Oregon State Hospital to receive Oregon OSHA violations


Shane Ersland


The Oregon Occupational Safety and Health Division (Oregon OSHA) has notified Oregon State Hospital (OSH) that the hospital will be cited with 3 violations related to workplace violence and injuries in the areas of documentation, thorough investigation and response. Oregon-OSHA also warned the hospital of 3 additional issues on the same topics that could become a problem in the future if not addressed.

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“One of our guiding principles at the hospital is to ensure the safety of both our patients and our staff,” OSH Superintendent Dolly Matteucci said. “Our staff deserve to come to work each day without the fear of being hurt. We know we have more work to do, and we know more thorough investigation of incidents will help us learn from what happened and prevent future occurrences.”

Oregon Health Authority Director Patrick Allen echoed  Matteucci’s statement about the importance of staff and patient safety.

“Members of our hospital staff are getting injured while caring for patients, and that is not acceptable,” Allen said. We must do better, and we will do better. We appreciate what the Oregon-OSHA violations bring to light, we will continue to partner with our hospital staff to find additional ways to prevent workplace violence.”

Prior to the Oregon-OSHA investigation, OSH had started making proactive and operational changes to reduce workplace violence. Some work that is underway includes:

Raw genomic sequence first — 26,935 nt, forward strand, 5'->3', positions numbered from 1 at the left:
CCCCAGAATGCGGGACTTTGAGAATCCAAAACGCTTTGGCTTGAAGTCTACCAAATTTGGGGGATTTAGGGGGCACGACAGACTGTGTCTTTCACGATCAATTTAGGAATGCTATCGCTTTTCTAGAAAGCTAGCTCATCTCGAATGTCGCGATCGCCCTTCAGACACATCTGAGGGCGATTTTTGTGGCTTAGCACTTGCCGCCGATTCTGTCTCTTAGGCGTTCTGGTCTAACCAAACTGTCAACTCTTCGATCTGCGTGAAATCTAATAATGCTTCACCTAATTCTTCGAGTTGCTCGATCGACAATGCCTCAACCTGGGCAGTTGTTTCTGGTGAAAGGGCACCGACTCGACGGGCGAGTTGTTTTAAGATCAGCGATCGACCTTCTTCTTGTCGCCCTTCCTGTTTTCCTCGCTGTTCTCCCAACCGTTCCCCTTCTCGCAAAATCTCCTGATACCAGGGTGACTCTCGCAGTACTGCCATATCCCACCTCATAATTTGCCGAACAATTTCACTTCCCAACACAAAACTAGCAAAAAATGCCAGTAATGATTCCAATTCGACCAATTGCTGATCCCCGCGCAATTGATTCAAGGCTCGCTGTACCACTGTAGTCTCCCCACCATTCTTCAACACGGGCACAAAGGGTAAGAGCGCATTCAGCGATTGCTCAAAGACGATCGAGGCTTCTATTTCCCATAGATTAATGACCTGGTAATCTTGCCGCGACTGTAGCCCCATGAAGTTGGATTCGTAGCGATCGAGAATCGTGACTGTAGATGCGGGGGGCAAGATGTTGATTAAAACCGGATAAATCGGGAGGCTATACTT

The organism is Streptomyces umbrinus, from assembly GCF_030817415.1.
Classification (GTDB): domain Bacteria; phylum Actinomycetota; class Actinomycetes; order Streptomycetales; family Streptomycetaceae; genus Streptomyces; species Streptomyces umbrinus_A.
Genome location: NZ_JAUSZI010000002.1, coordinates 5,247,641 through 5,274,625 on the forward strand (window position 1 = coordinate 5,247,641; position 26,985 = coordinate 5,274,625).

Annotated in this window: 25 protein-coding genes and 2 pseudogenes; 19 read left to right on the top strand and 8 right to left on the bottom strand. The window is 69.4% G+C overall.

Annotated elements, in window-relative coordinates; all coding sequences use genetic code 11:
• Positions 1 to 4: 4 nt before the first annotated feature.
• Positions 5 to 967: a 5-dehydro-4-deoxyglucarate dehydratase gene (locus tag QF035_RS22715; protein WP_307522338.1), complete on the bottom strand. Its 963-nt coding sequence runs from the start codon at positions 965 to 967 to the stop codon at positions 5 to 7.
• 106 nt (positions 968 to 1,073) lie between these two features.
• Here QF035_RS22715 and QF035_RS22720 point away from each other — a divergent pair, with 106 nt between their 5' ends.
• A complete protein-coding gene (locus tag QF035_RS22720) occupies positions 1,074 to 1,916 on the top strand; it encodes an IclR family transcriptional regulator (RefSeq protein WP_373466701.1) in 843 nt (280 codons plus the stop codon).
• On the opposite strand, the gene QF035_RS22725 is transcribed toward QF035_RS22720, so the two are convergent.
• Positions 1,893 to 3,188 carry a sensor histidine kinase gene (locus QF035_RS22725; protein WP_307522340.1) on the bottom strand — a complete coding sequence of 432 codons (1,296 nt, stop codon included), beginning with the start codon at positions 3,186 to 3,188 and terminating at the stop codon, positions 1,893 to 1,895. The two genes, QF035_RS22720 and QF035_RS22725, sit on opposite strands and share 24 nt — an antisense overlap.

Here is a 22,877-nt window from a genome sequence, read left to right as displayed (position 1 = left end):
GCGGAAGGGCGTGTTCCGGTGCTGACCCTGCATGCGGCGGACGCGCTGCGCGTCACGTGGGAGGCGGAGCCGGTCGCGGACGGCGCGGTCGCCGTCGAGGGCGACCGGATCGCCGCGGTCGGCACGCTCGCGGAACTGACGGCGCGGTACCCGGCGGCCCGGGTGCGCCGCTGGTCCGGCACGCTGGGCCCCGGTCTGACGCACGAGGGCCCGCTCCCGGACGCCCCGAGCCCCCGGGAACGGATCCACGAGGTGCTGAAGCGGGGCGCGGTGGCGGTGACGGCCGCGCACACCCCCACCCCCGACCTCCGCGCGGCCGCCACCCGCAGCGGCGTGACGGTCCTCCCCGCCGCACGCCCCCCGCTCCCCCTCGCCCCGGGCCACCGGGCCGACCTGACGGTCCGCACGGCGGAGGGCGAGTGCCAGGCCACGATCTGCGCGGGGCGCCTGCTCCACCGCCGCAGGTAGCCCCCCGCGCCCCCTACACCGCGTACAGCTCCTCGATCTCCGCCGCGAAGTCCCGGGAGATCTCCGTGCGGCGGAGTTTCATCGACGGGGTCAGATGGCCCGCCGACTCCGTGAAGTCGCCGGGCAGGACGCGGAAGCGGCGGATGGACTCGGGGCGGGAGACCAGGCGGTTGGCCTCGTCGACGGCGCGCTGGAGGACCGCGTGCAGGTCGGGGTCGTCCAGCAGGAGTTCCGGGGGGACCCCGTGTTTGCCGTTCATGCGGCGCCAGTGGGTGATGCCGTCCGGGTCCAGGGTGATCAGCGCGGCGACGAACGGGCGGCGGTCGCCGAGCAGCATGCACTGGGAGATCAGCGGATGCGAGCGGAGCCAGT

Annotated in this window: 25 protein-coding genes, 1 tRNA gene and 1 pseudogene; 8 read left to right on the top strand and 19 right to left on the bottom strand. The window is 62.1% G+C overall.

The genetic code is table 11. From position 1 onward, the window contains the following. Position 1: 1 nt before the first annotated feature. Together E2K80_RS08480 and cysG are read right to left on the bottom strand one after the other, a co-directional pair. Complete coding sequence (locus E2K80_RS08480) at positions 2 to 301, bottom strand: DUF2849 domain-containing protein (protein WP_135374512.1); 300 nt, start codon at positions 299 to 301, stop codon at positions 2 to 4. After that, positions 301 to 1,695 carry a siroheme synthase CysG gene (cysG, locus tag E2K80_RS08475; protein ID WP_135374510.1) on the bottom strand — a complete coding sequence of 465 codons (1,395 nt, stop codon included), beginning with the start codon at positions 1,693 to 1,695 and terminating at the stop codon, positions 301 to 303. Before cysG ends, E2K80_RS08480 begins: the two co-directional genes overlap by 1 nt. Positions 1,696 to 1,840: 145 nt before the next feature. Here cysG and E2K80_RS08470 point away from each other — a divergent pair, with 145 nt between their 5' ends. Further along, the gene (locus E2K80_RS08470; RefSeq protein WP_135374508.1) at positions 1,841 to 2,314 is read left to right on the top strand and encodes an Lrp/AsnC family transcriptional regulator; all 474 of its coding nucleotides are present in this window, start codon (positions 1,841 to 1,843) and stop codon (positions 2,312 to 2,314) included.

• Workplace Violence Prevention Program – SAIF Corporation has hired a workplace violence prevention consultant to work with OSH. That consultation began last month. The work is expected to lead to more recommendations to reduce workplace violence and improve staff safety.
  • Broset Violence Checklist (BVC) Implementation – The BVC is an evidence-based risk assessment tool that assists in identifying patients at high risk for aggressive behavior within the next 24 hours.
  • Trainings – The Safe Together team is improving access for staff to attend drills, training opportunities and consultation.

One factor contributing to changes at OSH is a recent shift in the patient population. There has been an increase in “Aid and Assist” patients who are more likely to pose behavioral challenges until medication and other treatment has a chance to work. In addition, staff and patients have coped with inconsistent staffing, Covid-19 restrictions and other external demands.

OSH is expected to receive the official Oregon-OSHA report in the next 2-3 weeks.

This press release was provided by Oregon Health Authority.